Different it is. Fogo de Chao operates under the concept of "espeto corrido," which means, "continuous service." There is no menu. Instead, diners pay a flat rate and, in turn, have access to a large, buffet-style salad bar with more than 30 items to choose from including hearts of palm and Prosciutto di Parma. At each place setting is a green and red-sided disk. When a customer flips the disk to the green side, gauchos dressed in baggy pantaloons, blue shirts and red scarves approach the table with meat. The gauchos also offer a variety of side dishes including fried yucca, garlic-mashed potatoes, fried bananas and cheese bread.
Lunch is $19.50, dinner, is $35.50, drinks, dessert, tax and gratuity not included, and check averages amount to about $60. Fogo de Chao definitely is not your father’s steakhouse. It’s quite upscale and customers, usually professionals and their families, often dine in large groups.
Jorge Ongaratto expects annual U.S. sales this year to be at least $25 million and is hoping for them to be as high as $35 million. In 2000, with just two units up and running, the concept hit $17 million in the U.S. alone. Fogo de Chao serves about 16,000 to 17,000 customers per month. Each U.S. restaurant seats about 300 people, and while the size of each U.S. unit is the same, Jorge Ongaratto expects the new Atlanta unit to do slightly better than Houston and Dallas this year.
The Houston unit cost $5 million to build, which included the purchase of the land on which the restaurant sits. In comparison, the Atlanta unit’s opening costs were only $2.5 million, simply because the partners do not own the property. Using what they learned in Atlanta, Jorge Ongaratto expects that future units can be up and running for less than $2 million in opening costs.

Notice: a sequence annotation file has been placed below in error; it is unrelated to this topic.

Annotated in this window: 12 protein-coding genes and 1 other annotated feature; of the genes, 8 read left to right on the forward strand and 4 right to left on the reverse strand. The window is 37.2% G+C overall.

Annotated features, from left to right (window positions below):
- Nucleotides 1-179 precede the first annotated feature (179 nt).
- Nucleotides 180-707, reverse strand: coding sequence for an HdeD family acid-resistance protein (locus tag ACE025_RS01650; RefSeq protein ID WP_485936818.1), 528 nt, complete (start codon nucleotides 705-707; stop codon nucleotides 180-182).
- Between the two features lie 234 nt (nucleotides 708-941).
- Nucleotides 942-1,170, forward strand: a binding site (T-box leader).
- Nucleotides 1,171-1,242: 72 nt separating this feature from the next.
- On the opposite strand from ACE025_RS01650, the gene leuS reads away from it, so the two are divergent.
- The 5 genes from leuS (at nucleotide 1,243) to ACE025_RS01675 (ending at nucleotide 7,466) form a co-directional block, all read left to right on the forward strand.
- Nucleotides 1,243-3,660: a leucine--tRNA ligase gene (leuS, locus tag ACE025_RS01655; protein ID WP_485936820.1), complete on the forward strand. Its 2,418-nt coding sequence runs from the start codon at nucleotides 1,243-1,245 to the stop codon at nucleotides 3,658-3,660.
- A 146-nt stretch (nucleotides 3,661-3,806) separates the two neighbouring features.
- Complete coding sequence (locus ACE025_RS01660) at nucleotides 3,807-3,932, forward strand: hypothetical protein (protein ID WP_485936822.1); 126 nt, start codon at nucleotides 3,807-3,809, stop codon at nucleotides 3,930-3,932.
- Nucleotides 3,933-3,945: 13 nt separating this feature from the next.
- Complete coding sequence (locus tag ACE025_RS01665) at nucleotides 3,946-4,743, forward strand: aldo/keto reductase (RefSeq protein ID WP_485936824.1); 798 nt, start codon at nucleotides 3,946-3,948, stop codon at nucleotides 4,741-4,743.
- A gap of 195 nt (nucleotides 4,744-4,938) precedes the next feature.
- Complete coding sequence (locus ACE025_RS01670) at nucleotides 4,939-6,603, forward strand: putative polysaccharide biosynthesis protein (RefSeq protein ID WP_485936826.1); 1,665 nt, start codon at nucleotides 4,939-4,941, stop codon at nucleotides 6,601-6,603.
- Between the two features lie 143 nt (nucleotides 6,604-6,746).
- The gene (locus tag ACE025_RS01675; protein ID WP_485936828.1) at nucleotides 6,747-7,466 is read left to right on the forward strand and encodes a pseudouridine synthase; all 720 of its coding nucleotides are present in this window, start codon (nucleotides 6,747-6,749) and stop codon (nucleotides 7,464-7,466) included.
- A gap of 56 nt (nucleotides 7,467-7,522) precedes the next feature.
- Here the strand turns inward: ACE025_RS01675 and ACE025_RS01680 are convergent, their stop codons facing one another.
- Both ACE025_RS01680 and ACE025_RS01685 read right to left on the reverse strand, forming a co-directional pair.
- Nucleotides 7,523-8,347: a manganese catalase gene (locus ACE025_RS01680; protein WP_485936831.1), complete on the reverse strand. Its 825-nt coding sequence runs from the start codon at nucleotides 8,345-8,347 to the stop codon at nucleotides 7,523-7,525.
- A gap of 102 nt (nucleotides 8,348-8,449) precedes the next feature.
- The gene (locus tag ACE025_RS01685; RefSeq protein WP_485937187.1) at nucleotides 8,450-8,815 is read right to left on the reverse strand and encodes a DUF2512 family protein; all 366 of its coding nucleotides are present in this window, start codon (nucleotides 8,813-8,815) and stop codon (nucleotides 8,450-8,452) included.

While the four partners have yet to franchise, they are currently conducting a test "inside franchise" at their Porto Alegre unit. The idea is for churrasqueiros to work for 10 years and then own a Fogo de Chao.
"After training three to four years and then working for 10, they begin to know our ideas and know what we think about the business," says Jorge Ongaratto. "And, they have the security of success."
With this team of franchisees, the brothers hope to expand and grow. On their radar screen are additional Texas markets, several California cities, and possibly Chicago and Washington, D.C. After five years, they hope to reach annual sales of $100 million, says Jorge Ongaratto.
"Believe me, in 10 years, this concept is going all over the world," he says. "We just need to take the right steps, like we are doing now. Once we have the team ready, we can grow a lot more."
But worldwide expansion does have its price, such as personal time with family.
"After 22 years I [finally] spent the last Mom’s Day with my Mom," says Jorge Ongaratto. "She was so happy. I didn’t go during Christmastime last year, so I went for Mom’s Day. That’s the only thing I miss so much–my family. We fight a lot, but we love each other a lot, too."
"Opening a restaurant is not easy like people think," says Jorge Ongaratto. "We’ve been working for more than 20 years to continually make it better."
Experience, authenticity and an intense training program will combine to make Fogo de Chao a broad success, the owners contend. "It’s big," says Jorge Ongaratto. "It’s one of the hottest concepts around."